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Living with the characterologically altered brain injured patient.

Authors
  • Lezak, M D
Type
Published Article
Journal
The Journal of clinical psychiatry
Publication Date
Jul 01, 1978
Volume
39
Issue
7
Pages
592–598
Identifiers
PMID: 681289
Source
Medline
License
Unknown

Abstract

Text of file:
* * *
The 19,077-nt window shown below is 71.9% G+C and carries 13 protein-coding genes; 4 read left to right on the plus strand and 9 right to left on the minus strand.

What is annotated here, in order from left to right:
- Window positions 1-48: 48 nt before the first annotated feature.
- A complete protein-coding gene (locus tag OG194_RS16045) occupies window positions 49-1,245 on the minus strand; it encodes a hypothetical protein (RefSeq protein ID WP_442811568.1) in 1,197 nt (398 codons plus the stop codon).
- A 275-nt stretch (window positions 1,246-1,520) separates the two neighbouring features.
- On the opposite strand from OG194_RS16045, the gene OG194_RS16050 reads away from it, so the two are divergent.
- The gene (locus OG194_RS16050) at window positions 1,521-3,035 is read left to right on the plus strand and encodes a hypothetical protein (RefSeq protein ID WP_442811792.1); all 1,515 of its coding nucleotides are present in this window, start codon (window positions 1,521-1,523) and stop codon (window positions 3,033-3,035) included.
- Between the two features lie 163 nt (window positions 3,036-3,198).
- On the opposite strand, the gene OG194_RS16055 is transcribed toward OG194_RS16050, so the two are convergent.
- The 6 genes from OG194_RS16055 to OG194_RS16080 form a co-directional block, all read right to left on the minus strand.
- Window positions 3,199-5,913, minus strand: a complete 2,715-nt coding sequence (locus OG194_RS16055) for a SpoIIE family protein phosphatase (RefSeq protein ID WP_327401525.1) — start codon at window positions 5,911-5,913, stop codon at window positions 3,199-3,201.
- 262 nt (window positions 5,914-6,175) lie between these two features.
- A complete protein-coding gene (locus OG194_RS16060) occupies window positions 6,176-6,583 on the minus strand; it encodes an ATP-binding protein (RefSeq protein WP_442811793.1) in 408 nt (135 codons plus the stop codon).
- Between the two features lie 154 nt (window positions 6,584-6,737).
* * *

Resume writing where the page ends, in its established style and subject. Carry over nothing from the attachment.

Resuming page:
Characterological defects secondary to brain injury tend to disrupt normal family interaction patterns and create adjustment problems for the patient's close family members. Social and psychological ties, expectations, and vulnerabilities make caretaking spouses and dependent children particularly susceptible to emotional stresses. Unrealistic expectations often compound these problems. Almost all family members experience some depression. Counseling family members can improve the quality of their adjustment and their care of the patient. Counseling goals include helping the family readjust expectations, providing practical management advice, and alerting family members to their own needs. Specific recommendations for dealing with common family problems are offered.

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